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Faculty pains

fun!
by

Leticia Britos Cavagnaro

on 6 April 2017

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Transcript of Faculty pains

Operation: Faculty pains
My department needs me to fulfill "real" curricular needs
This will hurt my chances of getting tenure of promotion
I'm not qualified to teach entrepreneurship
I want to teach entrepreneurship to engineering students, but...
Entrepreneurship is a passing fad
There are other sexier and/or more important educational opportunities (
global, sustainability, energy, interdisciplinarity, ethics
)
Entrepreneurship is not a rigorous discipline
My teaching evaluations will suffer
My job is to get funded and further my research agenda
It's going to take too much time to prepare
I can't spell
entrep...whatever
personal
organizational
impedence mismatch
Is not responsible to promote the entrepreneurship route for indebted students in a downturn economy
I fear that my colleagues in the Business School will think that I'm treading on their turf
By introducing one fun/sexy/soft topic into my class students won't be willing to work as hard on the boring/traditional/hardcore topics
I'm not an entrepreneur. How am I supposed to teach it?
ideas:
publish on the website only some of the pain points, need to register to see rest
during registration as new user, folks answer 1-2 questions that *implicitely* categorize them and give them 2-3 relevant links/how-tos that apply to them (is this only for the first time? Or stays on their profile? It might be interesting to be able to implicitely track faculty through their use of resources, and have that be part of our assessment of faculty evolution in aggregate)

First, business has a rich tradition of thinking about many of the aspects of entrepreneurship but they often are siloed in different sub-disciplines. Entrepreneurship is a new interdisciplinary discipline for them. They also can easily lose the important aspects of design and manufacturing of a product. You have something to offer them, just as they have something to offer you.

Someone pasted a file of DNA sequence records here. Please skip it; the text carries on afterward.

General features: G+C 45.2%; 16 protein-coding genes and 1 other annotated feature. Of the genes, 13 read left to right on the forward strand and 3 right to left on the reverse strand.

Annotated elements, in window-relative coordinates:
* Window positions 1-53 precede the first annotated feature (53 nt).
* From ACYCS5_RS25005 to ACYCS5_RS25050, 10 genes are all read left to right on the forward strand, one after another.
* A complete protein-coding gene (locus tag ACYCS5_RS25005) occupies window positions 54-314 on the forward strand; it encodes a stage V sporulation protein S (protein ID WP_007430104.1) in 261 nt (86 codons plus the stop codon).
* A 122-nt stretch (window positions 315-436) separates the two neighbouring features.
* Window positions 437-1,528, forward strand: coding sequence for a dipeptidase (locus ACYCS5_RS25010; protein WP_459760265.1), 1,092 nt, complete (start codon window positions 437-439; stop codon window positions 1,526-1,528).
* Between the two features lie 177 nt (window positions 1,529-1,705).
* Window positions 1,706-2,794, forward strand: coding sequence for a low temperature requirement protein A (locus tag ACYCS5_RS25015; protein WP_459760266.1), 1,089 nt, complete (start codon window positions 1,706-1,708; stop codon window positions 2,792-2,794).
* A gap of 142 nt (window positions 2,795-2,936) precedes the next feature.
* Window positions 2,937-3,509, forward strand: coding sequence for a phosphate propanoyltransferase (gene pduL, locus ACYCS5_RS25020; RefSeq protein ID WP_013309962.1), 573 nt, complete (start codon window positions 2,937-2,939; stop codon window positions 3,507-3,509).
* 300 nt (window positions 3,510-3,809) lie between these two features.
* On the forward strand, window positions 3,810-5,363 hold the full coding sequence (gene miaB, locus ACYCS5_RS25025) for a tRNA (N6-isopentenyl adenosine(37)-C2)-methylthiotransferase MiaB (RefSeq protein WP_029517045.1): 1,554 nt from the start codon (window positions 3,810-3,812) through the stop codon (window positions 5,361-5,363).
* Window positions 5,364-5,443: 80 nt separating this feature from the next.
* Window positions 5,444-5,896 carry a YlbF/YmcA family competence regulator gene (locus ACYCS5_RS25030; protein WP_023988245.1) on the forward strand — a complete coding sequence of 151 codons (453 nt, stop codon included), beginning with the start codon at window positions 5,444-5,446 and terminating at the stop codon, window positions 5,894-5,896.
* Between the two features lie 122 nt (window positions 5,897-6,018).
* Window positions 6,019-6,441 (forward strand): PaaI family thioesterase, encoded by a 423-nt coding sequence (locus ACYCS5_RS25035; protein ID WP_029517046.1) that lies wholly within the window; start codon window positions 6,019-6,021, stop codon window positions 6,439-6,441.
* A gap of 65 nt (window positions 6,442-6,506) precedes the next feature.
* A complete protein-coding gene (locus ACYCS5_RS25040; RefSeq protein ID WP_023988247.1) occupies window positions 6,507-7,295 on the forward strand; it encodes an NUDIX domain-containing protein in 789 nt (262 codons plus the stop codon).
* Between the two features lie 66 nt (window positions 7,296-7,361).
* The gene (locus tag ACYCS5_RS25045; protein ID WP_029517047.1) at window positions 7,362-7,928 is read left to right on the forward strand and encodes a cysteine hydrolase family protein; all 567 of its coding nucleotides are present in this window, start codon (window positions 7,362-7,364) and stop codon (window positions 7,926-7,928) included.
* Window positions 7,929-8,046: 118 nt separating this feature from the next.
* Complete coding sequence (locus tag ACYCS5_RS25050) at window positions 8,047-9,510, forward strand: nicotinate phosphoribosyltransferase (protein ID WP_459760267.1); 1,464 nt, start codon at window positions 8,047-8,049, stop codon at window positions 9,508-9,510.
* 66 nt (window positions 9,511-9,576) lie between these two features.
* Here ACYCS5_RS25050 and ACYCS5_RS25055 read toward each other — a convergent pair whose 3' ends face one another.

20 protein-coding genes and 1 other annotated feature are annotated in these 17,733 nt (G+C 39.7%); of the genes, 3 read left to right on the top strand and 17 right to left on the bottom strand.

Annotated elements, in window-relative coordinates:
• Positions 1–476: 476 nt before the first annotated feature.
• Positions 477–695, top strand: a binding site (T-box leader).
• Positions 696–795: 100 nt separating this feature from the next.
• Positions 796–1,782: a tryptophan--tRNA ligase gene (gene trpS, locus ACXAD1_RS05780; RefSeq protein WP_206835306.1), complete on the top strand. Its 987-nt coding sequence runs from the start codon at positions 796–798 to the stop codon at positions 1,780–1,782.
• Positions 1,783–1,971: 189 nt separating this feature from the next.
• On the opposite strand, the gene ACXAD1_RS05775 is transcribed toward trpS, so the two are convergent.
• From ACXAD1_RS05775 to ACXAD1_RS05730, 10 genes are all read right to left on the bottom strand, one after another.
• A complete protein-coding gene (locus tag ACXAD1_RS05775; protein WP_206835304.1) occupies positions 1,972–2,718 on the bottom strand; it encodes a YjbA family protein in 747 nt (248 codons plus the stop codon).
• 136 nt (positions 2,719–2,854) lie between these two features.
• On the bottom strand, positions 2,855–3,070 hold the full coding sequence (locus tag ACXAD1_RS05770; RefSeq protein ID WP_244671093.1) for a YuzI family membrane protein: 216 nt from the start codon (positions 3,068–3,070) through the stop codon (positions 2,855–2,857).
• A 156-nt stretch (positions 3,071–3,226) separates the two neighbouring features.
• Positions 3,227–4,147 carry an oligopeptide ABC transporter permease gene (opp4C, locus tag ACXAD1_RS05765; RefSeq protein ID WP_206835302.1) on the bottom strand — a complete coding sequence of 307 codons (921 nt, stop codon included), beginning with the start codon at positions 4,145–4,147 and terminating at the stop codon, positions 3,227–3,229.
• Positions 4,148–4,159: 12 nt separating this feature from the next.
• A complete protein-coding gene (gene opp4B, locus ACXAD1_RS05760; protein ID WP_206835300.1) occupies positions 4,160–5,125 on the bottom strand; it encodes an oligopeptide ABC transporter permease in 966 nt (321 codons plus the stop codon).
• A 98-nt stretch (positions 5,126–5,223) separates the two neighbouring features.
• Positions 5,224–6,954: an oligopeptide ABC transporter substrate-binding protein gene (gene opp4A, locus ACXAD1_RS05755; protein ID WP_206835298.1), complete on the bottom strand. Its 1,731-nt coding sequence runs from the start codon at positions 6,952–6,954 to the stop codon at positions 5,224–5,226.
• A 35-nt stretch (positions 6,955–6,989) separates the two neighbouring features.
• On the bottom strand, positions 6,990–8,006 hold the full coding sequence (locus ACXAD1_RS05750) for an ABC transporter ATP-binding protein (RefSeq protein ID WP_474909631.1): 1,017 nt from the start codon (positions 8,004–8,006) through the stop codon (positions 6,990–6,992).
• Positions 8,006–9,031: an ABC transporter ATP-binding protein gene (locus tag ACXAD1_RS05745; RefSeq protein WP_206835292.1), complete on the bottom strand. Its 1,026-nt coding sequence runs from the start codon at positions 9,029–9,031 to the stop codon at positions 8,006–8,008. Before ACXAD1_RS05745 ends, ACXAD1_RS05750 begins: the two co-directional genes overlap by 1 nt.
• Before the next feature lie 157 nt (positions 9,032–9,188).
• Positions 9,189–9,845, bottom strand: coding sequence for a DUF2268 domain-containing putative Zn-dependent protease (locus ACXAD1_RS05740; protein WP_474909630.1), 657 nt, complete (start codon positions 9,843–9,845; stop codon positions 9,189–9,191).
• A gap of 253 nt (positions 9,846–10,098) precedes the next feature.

Second, get them involved. Collaborate. Team teach if you can. Or simply offer to exchange guest lectures. Take them to lunch to pick their brain. Sit in on a class or audit one of their courses. Being genuinely interested, and keeping the focus on what the students will learn will help you overcome any initial negative perception they may have.

Third, after you have tried something, report back. Let them know that what they added was valuable and that you appreciate their help. Think of it as the beginning of a relationship. Ask more questions, learn more. And offer to share with them in return.
It is easy to become attached to a cause. And your passion is a key toward getting students to care about it too. Follow that passion as it will be your source of inspiration and creativity.

What is special about many of these causes is that they overlap; Interdisciplinary has undertones of the global mindset, energy and ethics can easily be discussed together. The same is true of entrepreneurship.

So, your cause does not need to be entrepreneurship, but entrepreneurship can add another dimension to your cause. It will also open your cause to a new group of students. The entrepreneurial mindset is all about how to transform an idea into real impact - a process that is invaluable regardless of the cause.
Think of a time when you did something with very little resources. This probably could describe many aspects of your life, from getting your last professional degree to parenting to cooking. Most especially every faculty member must live by this principle in designing and executing the courses as well as their research. Doing more with less is a basic human trait and also a grounding principle of the entrepreneurial mindset. In short, you are entrepreneurial, you just didn't know it!

This idea strikes at the difference between being an entrepreneur and learning the entrepreneurial mindset. If you have become a professor you have used many tools of this mindset. When you write a paper you think about your customers (sometimes called your audience). When you teach, you need to think about the value of what you are teaching (the value proposition).
It is true that students are graduating with more debt and having a harder time landing jobs that will help them pay off their debt in this down economy. But the entrepreneurial mind set will help them find a job, keep that job and excel - no matter what their path. It can be made clear that the goal is not to make budding entrepreneurs, but to give students a skill set that will help them in the future.

The real concern might be that teaching entrepreneurship may steer young and idealistic students to become entrepreneurs. But they have two of the biggest assets they can possibly have when they graduate- energy and time. They can keep up the pace that is needed to be an entrepreneur. They also can absorb risk at this time in their life.
Engineering education is filled with "necessary" topics that are difficult to teach and even more difficult for students to learn. First, entrepreneurship is one gateway to making those particularly tricky topics more digestible.